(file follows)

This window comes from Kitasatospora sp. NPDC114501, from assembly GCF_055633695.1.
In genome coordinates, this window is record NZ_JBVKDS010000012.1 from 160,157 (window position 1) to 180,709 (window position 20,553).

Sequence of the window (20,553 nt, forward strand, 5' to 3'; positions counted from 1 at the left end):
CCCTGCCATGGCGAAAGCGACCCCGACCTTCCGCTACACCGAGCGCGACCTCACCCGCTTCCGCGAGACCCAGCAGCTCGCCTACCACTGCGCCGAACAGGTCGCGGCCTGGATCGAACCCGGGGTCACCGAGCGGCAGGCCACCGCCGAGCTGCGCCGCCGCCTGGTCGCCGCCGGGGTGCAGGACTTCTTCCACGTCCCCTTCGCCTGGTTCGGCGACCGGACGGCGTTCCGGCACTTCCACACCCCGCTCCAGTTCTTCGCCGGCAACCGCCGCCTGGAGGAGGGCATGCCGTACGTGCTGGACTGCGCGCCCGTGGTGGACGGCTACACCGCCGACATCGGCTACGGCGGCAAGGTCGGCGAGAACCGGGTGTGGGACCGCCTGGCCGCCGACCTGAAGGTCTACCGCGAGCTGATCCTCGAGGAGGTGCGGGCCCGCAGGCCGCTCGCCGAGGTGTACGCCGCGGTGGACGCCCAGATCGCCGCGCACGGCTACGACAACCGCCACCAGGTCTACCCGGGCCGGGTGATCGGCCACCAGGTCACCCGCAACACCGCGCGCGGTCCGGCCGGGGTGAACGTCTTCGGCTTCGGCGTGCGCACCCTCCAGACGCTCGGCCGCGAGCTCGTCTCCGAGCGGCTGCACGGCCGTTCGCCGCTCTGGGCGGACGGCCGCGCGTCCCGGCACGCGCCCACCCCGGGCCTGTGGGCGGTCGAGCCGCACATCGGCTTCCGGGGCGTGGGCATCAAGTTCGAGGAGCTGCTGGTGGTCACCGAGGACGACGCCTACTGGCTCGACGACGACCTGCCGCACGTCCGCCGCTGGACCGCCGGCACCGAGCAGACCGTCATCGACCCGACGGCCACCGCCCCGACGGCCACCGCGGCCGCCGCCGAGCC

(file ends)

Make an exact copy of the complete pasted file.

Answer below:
This window comes from Kitasatospora sp. NPDC114501, from assembly GCF_055633695.1.
In genome coordinates, this window is record NZ_JBVKDS010000012.1 from 160,157 (window position 1) to 180,709 (window position 20,553).

Sequence of the window (20,553 nt, forward strand, 5' to 3'; positions counted from 1 at the left end):
CCCTGCCATGGCGAAAGCGACCCCGACCTTCCGCTACACCGAGCGCGACCTCACCCGCTTCCGCGAGACCCAGCAGCTCGCCTACCACTGCGCCGAACAGGTCGCGGCCTGGATCGAACCCGGGGTCACCGAGCGGCAGGCCACCGCCGAGCTGCGCCGCCGCCTGGTCGCCGCCGGGGTGCAGGACTTCTTCCACGTCCCCTTCGCCTGGTTCGGCGACCGGACGGCGTTCCGGCACTTCCACACCCCGCTCCAGTTCTTCGCCGGCAACCGCCGCCTGGAGGAGGGCATGCCGTACGTGCTGGACTGCGCGCCCGTGGTGGACGGCTACACCGCCGACATCGGCTACGGCGGCAAGGTCGGCGAGAACCGGGTGTGGGACCGCCTGGCCGCCGACCTGAAGGTCTACCGCGAGCTGATCCTCGAGGAGGTGCGGGCCCGCAGGCCGCTCGCCGAGGTGTACGCCGCGGTGGACGCCCAGATCGCCGCGCACGGCTACGACAACCGCCACCAGGTCTACCCGGGCCGGGTGATCGGCCACCAGGTCACCCGCAACACCGCGCGCGGTCCGGCCGGGGTGAACGTCTTCGGCTTCGGCGTGCGCACCCTCCAGACGCTCGGCCGCGAGCTCGTCTCCGAGCGGCTGCACGGCCGTTCGCCGCTCTGGGCGGACGGCCGCGCGTCCCGGCACGCGCCCACCCCGGGCCTGTGGGCGGTCGAGCCGCACATCGGCTTCCGGGGCGTGGGCATCAAGTTCGAGGAGCTGCTGGTGGTCACCGAGGACGACGCCTACTGGCTCGACGACGACCTGCCGCACGTCCGCCGCTGGACCGCCGGCACCGAGCAGACCGTCATCGACCCGACGGCCACCGCCCCGACGGCCACCGCGGCCGCCGCCGAGCC